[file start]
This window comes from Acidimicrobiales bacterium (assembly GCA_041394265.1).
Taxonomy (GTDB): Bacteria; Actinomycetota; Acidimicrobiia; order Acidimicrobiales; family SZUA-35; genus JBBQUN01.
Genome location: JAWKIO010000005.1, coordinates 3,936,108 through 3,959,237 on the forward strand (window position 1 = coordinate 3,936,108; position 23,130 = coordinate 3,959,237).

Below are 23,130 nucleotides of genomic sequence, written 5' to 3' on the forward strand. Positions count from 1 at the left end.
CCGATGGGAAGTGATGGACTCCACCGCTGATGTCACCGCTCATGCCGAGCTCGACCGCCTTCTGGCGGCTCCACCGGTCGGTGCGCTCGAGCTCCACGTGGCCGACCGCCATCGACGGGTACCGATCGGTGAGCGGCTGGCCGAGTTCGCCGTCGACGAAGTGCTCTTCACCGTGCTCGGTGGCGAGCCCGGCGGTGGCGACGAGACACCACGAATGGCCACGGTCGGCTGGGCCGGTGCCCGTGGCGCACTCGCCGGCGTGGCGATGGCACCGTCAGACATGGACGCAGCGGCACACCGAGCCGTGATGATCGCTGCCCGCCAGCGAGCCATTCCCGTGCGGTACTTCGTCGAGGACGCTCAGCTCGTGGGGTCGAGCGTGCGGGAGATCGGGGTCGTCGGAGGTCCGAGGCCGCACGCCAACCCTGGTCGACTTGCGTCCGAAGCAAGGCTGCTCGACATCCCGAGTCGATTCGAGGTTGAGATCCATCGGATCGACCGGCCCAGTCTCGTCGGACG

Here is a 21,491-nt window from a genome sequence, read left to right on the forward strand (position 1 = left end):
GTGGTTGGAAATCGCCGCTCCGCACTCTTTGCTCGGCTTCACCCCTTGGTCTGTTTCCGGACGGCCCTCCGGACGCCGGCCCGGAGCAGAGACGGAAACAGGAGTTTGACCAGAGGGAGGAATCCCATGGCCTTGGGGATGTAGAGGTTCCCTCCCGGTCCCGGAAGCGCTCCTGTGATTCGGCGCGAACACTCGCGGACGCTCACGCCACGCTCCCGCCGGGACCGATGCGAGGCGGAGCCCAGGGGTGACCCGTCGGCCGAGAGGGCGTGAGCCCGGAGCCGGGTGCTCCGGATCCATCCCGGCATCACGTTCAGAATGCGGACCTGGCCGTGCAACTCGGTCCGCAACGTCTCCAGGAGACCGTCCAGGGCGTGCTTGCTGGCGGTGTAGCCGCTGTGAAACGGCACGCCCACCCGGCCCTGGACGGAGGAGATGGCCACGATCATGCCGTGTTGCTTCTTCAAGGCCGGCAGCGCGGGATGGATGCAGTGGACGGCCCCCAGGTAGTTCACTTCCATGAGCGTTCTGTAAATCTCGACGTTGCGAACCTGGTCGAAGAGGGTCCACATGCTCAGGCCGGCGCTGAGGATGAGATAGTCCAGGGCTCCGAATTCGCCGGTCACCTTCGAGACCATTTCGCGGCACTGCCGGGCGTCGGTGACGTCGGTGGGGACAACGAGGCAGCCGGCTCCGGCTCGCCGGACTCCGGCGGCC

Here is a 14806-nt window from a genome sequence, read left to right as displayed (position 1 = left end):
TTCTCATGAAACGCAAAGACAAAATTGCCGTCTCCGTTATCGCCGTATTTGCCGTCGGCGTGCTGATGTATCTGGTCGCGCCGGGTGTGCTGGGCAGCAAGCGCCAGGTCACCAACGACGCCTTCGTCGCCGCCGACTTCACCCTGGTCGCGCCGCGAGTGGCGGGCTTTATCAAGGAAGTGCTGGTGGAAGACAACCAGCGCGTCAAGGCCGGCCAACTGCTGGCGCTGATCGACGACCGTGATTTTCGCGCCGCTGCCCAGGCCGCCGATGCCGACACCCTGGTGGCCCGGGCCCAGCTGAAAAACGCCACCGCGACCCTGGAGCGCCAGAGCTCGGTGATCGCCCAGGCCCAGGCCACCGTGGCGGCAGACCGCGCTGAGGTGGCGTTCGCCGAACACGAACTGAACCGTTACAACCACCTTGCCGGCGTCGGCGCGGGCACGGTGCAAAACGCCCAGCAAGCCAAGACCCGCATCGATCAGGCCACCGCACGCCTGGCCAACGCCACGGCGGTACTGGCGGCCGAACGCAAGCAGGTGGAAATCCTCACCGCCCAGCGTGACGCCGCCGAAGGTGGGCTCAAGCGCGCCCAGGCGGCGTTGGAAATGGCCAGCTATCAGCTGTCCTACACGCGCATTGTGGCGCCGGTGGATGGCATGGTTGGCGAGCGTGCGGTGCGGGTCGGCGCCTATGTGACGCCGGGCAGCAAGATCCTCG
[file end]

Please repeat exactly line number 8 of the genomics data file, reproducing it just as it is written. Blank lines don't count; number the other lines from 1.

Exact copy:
Here is a 14806-nt window from a genome sequence, read left to right as displayed (position 1 = left end):